Happy World Press Freedom Day! If you are a journalist heading out to do an interview, please be careful in your movements, your digital security, and the protection of your sources. In some countries, you might want to check under your car before starting the ignition.
But be advised that even these safety measures may not be enough to protect you.
Like many declarations of the United Nations, the 30th anniversary of World Press Freedom Day is observed in the breach in many UN member countries. The UN Secretary General Antonio Guterres said that the number of journalists killed in 2022 was 50 percent higher than the previous year. UNESCO reports that in all, 86 journalists were killed last year.
That’s a reporter killed every four days.
In Mexico, where many journalists have been murdered, the government and the cartels are the most prolific users of Pegasus, surveillance software that can transform any smartphone into a comprehensive 24/7 surveillance device. This spyware reveals one’s texts, emails, images, and calendar, while turning a smartphone’s microphone and camera against its owner. The New York Times reports that Mexico’s federal spy agency has “targeted more cellphones with the spyware than any other government agency in the world.”
And, of course, criminal actors have full use of this technology in much of the world. Cartels used Pegasus to track down journalist Cecilio Pineda Birto hours after he accused the state police force and local politicians of conspiring with violent criminals. He was gunned down while waiting for his car to come out of a carwash. Twenty-six Mexican journalists were targets of interest by a buyer of this technology in recent years.
This is in keeping with Secretary Guterres’ statement that “90 percent of the journalists killed” are “covering local issues, human rights violation, corruption, illegal mining, environment problems.” He added that many of the killers “are not only state actors, they are organized crime, drug lords, environmental criminals.”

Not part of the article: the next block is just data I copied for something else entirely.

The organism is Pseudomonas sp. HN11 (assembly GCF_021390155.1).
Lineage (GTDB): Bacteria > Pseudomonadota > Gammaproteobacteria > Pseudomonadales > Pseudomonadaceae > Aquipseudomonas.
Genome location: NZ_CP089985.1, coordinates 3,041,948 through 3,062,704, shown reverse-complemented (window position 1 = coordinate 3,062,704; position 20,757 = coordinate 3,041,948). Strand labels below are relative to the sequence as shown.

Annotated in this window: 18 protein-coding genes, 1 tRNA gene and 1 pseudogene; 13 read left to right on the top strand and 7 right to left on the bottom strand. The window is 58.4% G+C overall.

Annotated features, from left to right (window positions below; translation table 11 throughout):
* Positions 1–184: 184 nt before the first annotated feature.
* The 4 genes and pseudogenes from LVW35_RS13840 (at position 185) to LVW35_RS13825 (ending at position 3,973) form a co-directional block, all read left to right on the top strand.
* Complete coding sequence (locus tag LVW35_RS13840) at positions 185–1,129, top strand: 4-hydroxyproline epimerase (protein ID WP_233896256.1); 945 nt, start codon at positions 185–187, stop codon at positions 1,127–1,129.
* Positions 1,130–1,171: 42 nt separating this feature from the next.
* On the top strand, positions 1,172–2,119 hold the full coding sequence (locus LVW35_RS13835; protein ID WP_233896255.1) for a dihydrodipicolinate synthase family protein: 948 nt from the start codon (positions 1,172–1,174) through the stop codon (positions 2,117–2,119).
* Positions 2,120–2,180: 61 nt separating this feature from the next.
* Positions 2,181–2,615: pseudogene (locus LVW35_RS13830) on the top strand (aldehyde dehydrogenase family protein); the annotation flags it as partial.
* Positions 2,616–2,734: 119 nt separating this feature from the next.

In some parts of the world, the line between state actors and thuggery is nonexistent. Witness the ordeal of Evan Gershkovich of The Wall Street Journal, arrested on specious charges of being an American spy by the judicial puppets of the Vladimir Putin regime. Or Jimmy Lai, the Hong Kong publisher who bravely defied the Chinese Communist Party and has disappeared behind bars.
In other parts of the world, journalists are intimidated by online attacks and loose libel laws that keep journalists legally and psychologically intimidated.
Throughout, the marriage of increasingly potent surveillance technology and illiberal regimes is making the practice of journalism more difficult. This is true even in the United States. A Texas journalist was arrested for – get this – “misuse of official information.” A Wall Street Journal reporter in Arizona was arrested for doing man-on-the-street interviews.
The press can often come at the truth with a slant or a sensational angle. The press can just get a story wrong. But the free and open practice of journalism is in the long run the only way for a free society to self-correct and sift out the truth. As the founders insisted, freedom of the press safeguards society against official corruption, malfeasance, and the lawless exercise of power.
While 49 U.S. states have press shield laws, there is no federal law that protects the notes and sources of a journalist from being seized by a federal prosecutor. All the more reason to celebrate World Press Freedom in America by asking Congress to get behind the PRESS Act, which would extend these basic protections to the federal government.